# [erlang-questions] Infix function and user-defined operators

Richard O'Keefe <>
Sun Jan 20 13:25:56 CET 2019

```It's ironic that you mention C++, because C++ is *the* example of
operator abuse.  I mean, *really*, using "<<" for both left shift
and output?  That's almost as evil as using "+" for string concatenation.
BUT does not allow operator *introduction* so that there is enormous
pressure on the same few operators that happen to be built in.

The example of X^Y is an interesting one, because you don't, you really
don't, want to go around writing exp(Y*log(X)) all the time.  Not only
does it involve three operations, when only one is intended, but in
many cases they are the *wrong* operations.  (Notably, but not only,
when Y is an integer.)  The other thing is the notation itself.  There
is no such operator in high-school maths.  And the reason ^ is used is
that in ASCII-63 (as implemented on the Model 33 teletype, for one
popular example), that codepoint was used for ↑ so people were actually
writing X↑Y.  ASCII-67 replaced ↑ with ^.  And there were two operators
ASCII meant to give us that we seldom get.  The \ character was added
to ASCII for the specific purpose of letting you write /\ (and, min,
meet) and \/ (or, max, join).  How many programming languages let you
use _those_ very well established operators?

There are many things that might reasonably be taken as infix
operators:
List includes Element
Long begins_with Short
X <=> Y                 -- increasingly popular 3-way comparison
(these examples were chosen to be at the same level as >=)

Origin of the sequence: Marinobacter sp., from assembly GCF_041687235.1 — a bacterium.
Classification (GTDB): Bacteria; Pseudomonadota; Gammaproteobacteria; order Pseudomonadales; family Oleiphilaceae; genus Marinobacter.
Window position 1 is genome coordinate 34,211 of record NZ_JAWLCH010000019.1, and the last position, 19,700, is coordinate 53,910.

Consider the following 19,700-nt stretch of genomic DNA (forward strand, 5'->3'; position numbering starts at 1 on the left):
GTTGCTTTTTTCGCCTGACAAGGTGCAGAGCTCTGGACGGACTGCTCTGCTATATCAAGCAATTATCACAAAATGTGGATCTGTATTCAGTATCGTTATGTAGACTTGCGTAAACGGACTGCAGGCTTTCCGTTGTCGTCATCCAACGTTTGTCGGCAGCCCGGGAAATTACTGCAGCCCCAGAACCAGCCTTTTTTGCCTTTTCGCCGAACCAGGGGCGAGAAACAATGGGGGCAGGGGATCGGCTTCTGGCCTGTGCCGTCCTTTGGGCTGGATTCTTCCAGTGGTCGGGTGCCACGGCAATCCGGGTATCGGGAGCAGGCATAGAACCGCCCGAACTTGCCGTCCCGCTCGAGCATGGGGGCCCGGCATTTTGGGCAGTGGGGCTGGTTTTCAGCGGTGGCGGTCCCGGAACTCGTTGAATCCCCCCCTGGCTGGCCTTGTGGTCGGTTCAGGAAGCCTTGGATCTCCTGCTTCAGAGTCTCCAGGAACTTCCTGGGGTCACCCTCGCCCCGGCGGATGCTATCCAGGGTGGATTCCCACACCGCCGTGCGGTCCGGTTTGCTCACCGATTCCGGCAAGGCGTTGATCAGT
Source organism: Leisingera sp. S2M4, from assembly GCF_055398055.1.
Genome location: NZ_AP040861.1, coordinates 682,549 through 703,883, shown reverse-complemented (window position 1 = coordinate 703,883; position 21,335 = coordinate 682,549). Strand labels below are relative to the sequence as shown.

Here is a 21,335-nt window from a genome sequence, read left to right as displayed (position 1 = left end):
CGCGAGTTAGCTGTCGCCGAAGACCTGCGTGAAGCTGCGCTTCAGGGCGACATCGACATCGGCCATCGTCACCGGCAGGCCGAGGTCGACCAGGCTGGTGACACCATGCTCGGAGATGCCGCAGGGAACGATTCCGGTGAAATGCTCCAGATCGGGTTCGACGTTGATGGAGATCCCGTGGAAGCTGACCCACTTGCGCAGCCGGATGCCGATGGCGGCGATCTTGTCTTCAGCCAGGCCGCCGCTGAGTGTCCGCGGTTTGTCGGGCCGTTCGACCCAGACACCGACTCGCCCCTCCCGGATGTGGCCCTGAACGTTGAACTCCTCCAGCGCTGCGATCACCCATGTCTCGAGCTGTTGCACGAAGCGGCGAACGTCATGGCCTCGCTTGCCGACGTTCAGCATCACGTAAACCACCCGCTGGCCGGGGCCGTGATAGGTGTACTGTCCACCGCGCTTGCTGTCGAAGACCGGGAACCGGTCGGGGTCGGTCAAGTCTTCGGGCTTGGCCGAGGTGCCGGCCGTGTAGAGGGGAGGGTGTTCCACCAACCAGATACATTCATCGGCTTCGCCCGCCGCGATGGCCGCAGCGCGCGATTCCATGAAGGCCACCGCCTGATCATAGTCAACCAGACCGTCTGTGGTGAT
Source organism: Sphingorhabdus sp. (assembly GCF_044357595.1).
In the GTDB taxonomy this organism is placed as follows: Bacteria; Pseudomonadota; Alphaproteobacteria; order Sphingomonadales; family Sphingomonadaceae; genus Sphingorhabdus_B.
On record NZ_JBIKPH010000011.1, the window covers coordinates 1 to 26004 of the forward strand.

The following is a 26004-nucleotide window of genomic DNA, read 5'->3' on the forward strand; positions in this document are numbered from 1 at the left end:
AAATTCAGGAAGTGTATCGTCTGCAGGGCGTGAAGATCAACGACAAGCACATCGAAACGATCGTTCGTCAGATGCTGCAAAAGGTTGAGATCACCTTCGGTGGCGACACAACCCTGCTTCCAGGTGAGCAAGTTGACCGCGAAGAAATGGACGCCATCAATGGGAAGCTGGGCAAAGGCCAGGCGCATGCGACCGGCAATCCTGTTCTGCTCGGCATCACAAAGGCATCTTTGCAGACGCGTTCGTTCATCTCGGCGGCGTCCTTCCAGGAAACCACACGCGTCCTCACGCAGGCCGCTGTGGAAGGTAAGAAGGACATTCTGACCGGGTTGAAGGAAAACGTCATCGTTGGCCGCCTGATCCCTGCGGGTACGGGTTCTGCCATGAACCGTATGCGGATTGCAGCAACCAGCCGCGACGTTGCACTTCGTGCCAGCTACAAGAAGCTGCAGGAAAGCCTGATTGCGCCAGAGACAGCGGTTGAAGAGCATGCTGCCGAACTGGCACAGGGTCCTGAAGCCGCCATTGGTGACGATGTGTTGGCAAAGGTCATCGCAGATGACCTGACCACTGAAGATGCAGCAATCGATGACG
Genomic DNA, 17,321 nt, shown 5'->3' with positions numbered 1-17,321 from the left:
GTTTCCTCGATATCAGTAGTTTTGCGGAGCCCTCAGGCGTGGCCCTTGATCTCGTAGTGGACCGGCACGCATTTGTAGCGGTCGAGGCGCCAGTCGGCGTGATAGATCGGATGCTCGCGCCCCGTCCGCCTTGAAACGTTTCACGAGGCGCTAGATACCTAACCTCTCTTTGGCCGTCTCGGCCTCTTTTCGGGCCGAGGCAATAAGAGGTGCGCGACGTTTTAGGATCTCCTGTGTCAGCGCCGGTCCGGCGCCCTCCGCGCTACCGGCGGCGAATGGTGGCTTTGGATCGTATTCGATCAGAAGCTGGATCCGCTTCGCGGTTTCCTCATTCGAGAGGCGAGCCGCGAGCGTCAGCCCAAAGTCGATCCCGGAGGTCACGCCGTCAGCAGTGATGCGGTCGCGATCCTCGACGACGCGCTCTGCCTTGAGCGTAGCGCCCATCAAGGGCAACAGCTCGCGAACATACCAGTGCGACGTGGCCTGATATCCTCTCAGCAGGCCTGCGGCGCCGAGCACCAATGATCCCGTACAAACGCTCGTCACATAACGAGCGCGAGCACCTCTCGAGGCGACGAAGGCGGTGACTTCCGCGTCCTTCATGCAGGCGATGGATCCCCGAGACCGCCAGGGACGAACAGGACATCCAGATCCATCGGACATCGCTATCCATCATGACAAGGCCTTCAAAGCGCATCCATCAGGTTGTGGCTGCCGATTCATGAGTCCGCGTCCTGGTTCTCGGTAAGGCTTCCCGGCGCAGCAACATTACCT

Mat1 %*% Mat2           -- matrix multiplication in R
Set1 union: Set2        -- set operation in Smalltalk
and of course assorted parser combinators and other combinators.
I count 28 operators in SML.  (Proper handling of IEEE comparison
needs more than six "relational operators", and SML has some but
not all of the extras.)

Here's an interesting question.
The designers of Ada thought that letting people mix up 'and' and 'or'
without parentheses was dangerous.  So you can have
e0 and e1 and ... and en
and you can have
e0 or e1 or ... or en
but you cannot have
e0 and e1 or e2
So are 'and' and 'or' operators in Ada, or should they be thought of as
special multi-operator forms?  If the latter, how would you declare such
things?

My own impression, and it is no more than that,
is that infix operators help a lot when you are treating something
as a quasi-algebraic expression that you are interested in rearranging
and simplifying in a mathematical way.  I don't think it is a coincidence
that the Bird-Meertens approach does that, and that specification languages
often have lots of operators.  In particular, when you are transforming
expressions by hand, you can tolerate a fair bit of precedence fuzziness
and even outright ambiguity.
On the other hand, bulkier, clunkier, but more obvious syntax seems to
work better for code that you want other people to read.

Just an impression, for what it is worth.

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